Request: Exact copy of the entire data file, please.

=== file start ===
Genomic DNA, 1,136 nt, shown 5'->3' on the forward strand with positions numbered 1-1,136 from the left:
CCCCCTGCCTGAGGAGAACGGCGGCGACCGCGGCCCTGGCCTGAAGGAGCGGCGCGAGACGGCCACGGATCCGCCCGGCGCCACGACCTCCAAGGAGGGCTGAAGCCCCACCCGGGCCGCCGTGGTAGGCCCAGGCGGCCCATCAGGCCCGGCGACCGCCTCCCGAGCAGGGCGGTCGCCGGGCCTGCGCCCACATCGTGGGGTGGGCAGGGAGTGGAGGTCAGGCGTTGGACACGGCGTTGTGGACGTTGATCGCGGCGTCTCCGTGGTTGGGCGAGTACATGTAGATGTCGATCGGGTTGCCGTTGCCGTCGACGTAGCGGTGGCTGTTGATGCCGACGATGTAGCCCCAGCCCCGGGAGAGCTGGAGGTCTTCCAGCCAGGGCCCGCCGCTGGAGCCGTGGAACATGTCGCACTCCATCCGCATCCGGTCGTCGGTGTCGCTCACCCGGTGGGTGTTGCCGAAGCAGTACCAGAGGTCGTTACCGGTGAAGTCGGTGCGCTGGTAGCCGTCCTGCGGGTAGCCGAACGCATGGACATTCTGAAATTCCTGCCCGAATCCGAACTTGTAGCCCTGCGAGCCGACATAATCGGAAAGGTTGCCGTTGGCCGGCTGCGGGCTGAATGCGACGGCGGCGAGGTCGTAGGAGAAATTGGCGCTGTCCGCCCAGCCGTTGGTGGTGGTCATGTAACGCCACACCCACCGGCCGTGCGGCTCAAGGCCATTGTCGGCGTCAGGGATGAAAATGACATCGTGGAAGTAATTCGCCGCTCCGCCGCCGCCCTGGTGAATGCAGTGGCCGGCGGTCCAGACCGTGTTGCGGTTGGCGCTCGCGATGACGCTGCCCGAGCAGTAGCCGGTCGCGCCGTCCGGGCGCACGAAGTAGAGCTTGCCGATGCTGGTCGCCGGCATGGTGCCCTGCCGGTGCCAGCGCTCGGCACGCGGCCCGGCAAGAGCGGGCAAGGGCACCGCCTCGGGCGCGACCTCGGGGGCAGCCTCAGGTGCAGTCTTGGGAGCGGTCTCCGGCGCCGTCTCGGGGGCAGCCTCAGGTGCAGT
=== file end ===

Genomic DNA, 1,136 nt, shown 5'->3' on the forward strand with positions numbered 1-1,136 from the left:
CCCCCTGCCTGAGGAGAACGGCGGCGACCGCGGCCCTGGCCTGAAGGAGCGGCGCGAGACGGCCACGGATCCGCCCGGCGCCACGACCTCCAAGGAGGGCTGAAGCCCCACCCGGGCCGCCGTGGTAGGCCCAGGCGGCCCATCAGGCCCGGCGACCGCCTCCCGAGCAGGGCGGTCGCCGGGCCTGCGCCCACATCGTGGGGTGGGCAGGGAGTGGAGGTCAGGCGTTGGACACGGCGTTGTGGACGTTGATCGCGGCGTCTCCGTGGTTGGGCGAGTACATGTAGATGTCGATCGGGTTGCCGTTGCCGTCGACGTAGCGGTGGCTGTTGATGCCGACGATGTAGCCCCAGCCCCGGGAGAGCTGGAGGTCTTCCAGCCAGGGCCCGCCGCTGGAGCCGTGGAACATGTCGCACTCCATCCGCATCCGGTCGTCGGTGTCGCTCACCCGGTGGGTGTTGCCGAAGCAGTACCAGAGGTCGTTACCGGTGAAGTCGGTGCGCTGGTAGCCGTCCTGCGGGTAGCCGAACGCATGGACATTCTGAAATTCCTGCCCGAATCCGAACTTGTAGCCCTGCGAGCCGACATAATCGGAAAGGTTGCCGTTGGCCGGCTGCGGGCTGAATGCGACGGCGGCGAGGTCGTAGGAGAAATTGGCGCTGTCCGCCCAGCCGTTGGTGGTGGTCATGTAACGCCACACCCACCGGCCGTGCGGCTCAAGGCCATTGTCGGCGTCAGGGATGAAAATGACATCGTGGAAGTAATTCGCCGCTCCGCCGCCGCCCTGGTGAATGCAGTGGCCGGCGGTCCAGACCGTGTTGCGGTTGGCGCTCGCGATGACGCTGCCCGAGCAGTAGCCGGTCGCGCCGTCCGGGCGCACGAAGTAGAGCTTGCCGATGCTGGTCGCCGGCATGGTGCCCTGCCGGTGCCAGCGCTCGGCACGCGGCCCGGCAAGAGCGGGCAAGGGCACCGCCTCGGGCGCGACCTCGGGGGCAGCCTCAGGTGCAGTCTTGGGAGCGGTCTCCGGCGCCGTCTCGGGGGCAGCCTCAGGTGCAGT